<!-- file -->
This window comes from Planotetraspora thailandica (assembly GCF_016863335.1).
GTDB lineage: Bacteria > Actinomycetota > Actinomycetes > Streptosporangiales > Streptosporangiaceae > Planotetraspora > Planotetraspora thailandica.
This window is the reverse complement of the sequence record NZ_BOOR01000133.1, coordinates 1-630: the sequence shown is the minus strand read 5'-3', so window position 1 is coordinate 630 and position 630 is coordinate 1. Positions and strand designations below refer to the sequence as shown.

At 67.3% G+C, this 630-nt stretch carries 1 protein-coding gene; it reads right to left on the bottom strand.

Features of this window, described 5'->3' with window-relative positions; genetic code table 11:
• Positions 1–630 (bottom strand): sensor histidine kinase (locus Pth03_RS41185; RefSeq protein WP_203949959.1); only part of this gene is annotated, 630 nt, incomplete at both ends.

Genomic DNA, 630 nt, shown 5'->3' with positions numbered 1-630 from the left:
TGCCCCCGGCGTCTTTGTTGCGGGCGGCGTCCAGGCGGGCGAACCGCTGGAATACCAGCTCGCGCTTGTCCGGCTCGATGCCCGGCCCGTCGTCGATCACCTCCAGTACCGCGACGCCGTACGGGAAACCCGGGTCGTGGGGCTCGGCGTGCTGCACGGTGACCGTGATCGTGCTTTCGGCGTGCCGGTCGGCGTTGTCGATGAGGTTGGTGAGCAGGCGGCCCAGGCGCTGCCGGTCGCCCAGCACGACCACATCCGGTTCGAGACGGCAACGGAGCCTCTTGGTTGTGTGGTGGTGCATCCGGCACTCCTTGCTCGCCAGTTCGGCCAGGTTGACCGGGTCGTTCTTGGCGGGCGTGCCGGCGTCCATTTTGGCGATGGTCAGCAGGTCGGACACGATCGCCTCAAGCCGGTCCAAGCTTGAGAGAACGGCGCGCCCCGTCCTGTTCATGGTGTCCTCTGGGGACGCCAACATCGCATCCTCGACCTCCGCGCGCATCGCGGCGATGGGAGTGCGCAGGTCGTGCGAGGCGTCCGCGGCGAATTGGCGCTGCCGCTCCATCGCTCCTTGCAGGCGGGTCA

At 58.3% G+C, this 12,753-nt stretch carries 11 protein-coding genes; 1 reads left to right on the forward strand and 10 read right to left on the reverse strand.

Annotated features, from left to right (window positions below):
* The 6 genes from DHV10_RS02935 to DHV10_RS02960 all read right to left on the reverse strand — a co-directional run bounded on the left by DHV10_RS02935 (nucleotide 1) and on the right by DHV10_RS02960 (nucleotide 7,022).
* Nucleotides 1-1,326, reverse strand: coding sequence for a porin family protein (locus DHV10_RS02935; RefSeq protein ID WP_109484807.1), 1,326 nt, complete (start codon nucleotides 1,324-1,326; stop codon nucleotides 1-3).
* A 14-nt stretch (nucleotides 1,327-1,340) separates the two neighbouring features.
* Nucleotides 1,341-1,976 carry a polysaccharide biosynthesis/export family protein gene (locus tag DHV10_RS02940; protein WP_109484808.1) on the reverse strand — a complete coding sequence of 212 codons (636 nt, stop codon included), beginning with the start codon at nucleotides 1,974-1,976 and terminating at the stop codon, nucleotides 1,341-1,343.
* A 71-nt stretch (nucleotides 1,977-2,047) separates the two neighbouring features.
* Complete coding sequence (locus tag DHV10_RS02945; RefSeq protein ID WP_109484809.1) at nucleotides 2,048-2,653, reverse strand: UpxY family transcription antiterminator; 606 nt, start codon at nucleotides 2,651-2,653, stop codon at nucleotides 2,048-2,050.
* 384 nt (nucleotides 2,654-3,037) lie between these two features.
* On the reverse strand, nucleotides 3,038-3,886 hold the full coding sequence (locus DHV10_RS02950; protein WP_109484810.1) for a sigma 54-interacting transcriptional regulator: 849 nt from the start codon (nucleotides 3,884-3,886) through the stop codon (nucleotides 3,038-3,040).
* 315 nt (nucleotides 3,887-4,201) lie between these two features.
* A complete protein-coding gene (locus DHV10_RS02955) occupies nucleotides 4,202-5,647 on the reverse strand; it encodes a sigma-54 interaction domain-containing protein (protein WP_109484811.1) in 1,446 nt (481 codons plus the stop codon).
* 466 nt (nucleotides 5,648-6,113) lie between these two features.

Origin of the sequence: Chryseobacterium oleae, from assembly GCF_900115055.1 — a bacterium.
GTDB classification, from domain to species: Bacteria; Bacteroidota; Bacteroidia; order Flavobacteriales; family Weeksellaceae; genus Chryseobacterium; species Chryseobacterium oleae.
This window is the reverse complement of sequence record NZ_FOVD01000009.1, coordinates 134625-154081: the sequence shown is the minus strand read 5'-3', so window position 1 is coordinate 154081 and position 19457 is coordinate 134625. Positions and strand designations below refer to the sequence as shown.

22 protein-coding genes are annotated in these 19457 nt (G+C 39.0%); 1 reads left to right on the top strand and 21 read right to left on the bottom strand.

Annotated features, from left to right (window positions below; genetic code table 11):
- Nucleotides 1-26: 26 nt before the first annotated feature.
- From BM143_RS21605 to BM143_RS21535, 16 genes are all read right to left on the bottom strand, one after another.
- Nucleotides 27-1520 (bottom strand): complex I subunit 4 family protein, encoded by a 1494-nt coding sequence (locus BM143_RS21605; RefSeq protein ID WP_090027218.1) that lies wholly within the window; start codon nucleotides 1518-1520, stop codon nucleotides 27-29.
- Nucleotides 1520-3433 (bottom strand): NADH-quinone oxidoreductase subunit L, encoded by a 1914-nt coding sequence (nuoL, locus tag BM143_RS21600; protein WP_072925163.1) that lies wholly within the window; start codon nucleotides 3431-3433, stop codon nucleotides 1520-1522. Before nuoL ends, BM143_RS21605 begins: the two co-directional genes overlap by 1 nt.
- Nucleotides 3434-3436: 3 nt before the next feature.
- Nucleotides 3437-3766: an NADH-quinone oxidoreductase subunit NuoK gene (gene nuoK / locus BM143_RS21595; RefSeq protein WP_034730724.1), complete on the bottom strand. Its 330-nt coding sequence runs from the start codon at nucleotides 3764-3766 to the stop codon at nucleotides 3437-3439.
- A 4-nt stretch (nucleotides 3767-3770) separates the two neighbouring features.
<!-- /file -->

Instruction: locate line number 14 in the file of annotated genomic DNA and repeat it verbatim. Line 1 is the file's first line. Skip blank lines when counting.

* Nucleotides 1,341-1,976 carry a polysaccharide biosynthesis/export family protein gene (locus tag DHV10_RS02940; protein WP_109484808.1) on the reverse strand — a complete coding sequence of 212 codons (636 nt, stop codon included), beginning with the start codon at nucleotides 1,974-1,976 and terminating at the stop codon, nucleotides 1,341-1,343.